I’m having way too much fun finding about voyageur contracts. Look what history you can piece together from these contracts.* These are possible ancestors, all from Sorel. To illustrate the available info, I’ve created voyageur trading cards with some of their stats, like baseball cards.


Here three friends, Jacques Delysle, Noel Frontigny and Mathurin Blet probably paddled in the same canoe. I say friends because they all signed contracts on March 5, 1753, heading from Sorel to Poste de l‘Ouest.
Jacques and Noel will overwinter for 3 years, while Mathurin will overwinter only 1 year. Jacques, as gouvernail, earns 1,200 livres, Noel, listed as habitant (resident) so probably milieu, earns 1,000 livres and Mathurin earns 330 livres.
And here’s the company: Louis Chevalier de la Corne captaine d’inganterie chevalier de lordre militaire de St-Louis


The same Louis Chevalier company signs a different Sorel trio of pork-eaters the next year.
Jean-Baptiste Pelletier and Joseph Bibau sign May 19, 1754, right before the brigade leaves. Their destination is Grand Portage. They earn 350 and 300 livres respectively.
Their pal, Augustin Forcier, signs the following day, May 20, and earns 350 livres. Why the extra money—a signing bonus because they desperately needed more paddlers? Maybe he was the cook? Or the singer? I will never know.


3 PIERRE PELTIERS in one brigade!

Pierre was a popular name fr Peltiers that year. Here are three Sorel men who signed X to contracts the same year, 1786, with the William Grant et Co. All bound for Michilimackinac. I bet they were in the same canoe, with one a devant (bowman) and two as milieux (middlemen paddlers).

  • Pierre #1 (milieu) was engaged January 8 for 140 livres;
  • Pierre #2 (devant) signed on January 21 for 350 livres, and
  • Pierre #3 signed February 6 for 180 livres. None of them took an advance on their wages, though perhaps none were offered. It was a one-year engagement for these pork-eaters.


*Back in 2018, after I discovered a searchable website listing about 35,000 voyageur contracts , I wrote a blog post (Nov. 30) which included a few tips. I gathered a great deal of info with last names and the parish or town that a person may have left from. Wish they had asked the ages of the voyageurs at that time, but it wasn’t part of their contracts.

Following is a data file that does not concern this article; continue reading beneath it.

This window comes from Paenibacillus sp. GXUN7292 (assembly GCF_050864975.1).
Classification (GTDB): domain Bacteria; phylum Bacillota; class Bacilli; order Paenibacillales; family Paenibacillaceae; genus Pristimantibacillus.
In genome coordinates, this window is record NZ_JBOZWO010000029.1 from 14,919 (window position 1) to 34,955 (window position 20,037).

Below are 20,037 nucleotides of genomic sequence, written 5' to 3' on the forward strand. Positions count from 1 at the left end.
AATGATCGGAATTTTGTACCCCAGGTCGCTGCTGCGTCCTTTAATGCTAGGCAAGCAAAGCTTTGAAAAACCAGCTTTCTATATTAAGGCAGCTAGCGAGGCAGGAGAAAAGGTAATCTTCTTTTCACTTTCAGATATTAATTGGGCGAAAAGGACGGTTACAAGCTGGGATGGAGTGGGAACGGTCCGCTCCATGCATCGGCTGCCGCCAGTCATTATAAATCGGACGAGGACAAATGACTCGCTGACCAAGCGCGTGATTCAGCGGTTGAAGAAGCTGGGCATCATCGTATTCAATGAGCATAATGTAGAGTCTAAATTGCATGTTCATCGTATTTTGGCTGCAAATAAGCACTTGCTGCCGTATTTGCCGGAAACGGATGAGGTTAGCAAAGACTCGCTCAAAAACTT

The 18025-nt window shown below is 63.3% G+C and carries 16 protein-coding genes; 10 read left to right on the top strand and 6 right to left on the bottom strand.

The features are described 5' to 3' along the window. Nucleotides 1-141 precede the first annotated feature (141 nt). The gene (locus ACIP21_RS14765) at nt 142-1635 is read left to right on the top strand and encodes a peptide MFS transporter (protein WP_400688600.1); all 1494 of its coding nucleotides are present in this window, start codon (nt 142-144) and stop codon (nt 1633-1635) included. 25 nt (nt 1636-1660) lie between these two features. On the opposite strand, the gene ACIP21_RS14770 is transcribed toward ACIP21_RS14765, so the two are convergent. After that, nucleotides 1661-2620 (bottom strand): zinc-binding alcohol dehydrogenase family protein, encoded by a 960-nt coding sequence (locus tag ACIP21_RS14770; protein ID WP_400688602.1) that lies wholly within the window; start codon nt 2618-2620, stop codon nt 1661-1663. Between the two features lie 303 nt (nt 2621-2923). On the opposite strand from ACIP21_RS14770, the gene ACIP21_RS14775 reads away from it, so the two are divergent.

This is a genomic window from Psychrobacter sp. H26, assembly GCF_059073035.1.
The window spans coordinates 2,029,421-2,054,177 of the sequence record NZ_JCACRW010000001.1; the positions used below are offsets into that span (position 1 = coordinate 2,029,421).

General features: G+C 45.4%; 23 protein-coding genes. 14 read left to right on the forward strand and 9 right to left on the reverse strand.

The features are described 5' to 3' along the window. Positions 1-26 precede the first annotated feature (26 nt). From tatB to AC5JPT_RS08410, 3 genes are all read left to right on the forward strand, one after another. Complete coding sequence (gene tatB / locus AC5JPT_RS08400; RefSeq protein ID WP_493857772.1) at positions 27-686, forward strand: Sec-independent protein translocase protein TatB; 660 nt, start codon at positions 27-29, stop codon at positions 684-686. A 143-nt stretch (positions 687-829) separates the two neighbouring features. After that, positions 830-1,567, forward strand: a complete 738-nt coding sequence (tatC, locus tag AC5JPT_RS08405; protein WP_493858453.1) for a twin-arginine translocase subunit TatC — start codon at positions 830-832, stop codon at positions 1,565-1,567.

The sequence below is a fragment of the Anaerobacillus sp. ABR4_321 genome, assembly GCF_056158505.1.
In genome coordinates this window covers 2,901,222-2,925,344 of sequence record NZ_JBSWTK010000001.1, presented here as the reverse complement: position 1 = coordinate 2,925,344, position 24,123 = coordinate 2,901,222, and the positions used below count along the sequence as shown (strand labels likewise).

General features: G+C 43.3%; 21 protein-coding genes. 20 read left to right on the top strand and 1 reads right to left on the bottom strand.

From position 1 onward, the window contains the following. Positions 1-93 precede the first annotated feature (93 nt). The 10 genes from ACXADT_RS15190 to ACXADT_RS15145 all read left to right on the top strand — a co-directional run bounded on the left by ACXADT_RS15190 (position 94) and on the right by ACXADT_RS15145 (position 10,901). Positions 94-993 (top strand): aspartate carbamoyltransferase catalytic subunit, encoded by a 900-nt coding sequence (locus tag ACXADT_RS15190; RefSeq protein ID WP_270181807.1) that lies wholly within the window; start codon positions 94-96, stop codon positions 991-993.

PIERRE PELTIER: his career card

For this Pierre Peltier,  we can find 5 contracts.

He was first engaged by Alexander Mackenzie.
In case you were sick that day your class discussed Mackenzie, he’s famous for having explored the Arctic (like the Mackenzie River) while working for the North West Company. But life under Simon McTavish, the head of the NWC, didn’t suit Mackenzie and he joined the rival XY Company. Then McTavish died. The NWC and XY companies merged within a half year.

Back to Pierre Peltier: he signed with Mackenzie in 1803. Pierre didn’t sign any more contracts until 1808. Was that a five-year term? Possible. He earned 800 livres as a milieu (middleman in the canoe).
His next contract, in 1808, was for 250 livres with McTavish, McGillivrays & Co, John Ogilvy et Thomas Thain, And the next contracts (1810, 1811, 1813) were also with McTavish, et al.
Though a veteran by the last contract in 1813, his pay for each of those McTavish contracts stayed at 250 livres and he remained a milieu. He usually took an advance of 8 piastres upon signing and an additional 4 piastres on departure. Each contract was signed with his X.



LOUIS PELTIER: another career card

Louis Peltier‘s voyageur career somewhat parallels Pierre’s: They both started with Alexander Mackenzie et Compagnie, though Louis begins service in 1802, for 800 livres as a milieu. He overwinters (Fort des Prairies, Rivière Rouge, Michilimackinac and Grand Portage). As they all do, he signs with his X mark. And it’s noted that he’s the son (fils) de Jean Peltier. He signs November 22, 1802.

There’s a gap, until 1807. Now he’s engaged to McTavish, McGillivrays & Co., (because they’ve merged with Mackenzie, and NWC rules!). He signs December 10. Though he’s a devant (bowman, with serious responsibility) by now, his wages have dropped to 250 livres, with 10 piastres taken on signing and an additional 4 piastres on departure. Is the drop in wages because of the merger, that competition drove up wages and the lack of competition returns them to normal?

Louis moves up—or back, I should say. He becomes gouvernail (steersman) in his next two contracts, 1809 and 1810, which he signs January 5 and January 3 respectively. A pork-eater, he paddles to Ft. Kaministiquia (Thunder Bay to us), Michilimackinac, Lac La Pluie (Rainy Lake) and Portage de la Montagne. For which he earns 400 livres on each contract.
Perhaps he has debts, or needs to make payments on land — he opts to draw 100 livres at signing the first year, and 30 livres the second year. And on the departure, he draws an additional 8 piastres and 12 livres, correspondingly, for a little pocket money perhaps. But 12 livres?? That seems like a big chunk of wages. Did he have a special purchase in mind? Gambling debts? Doctoring costs? Hmmm.
Then, he signs on twice more, as a milieu for the same location. He signs these contracts December 28, 1811, and December 29, 1813. His earnings go down accordingly to 250 livres, drawing 8 piastres at signing and 4 at departure. Same Louis with less responsibility? Or different Louis? This one signed his contracts in January,  the 5th or the 3rd, respectively.
Because there are at least 2 Louis Peltiers. Another one signs his contract September 1, 1813.

Final thoughts:

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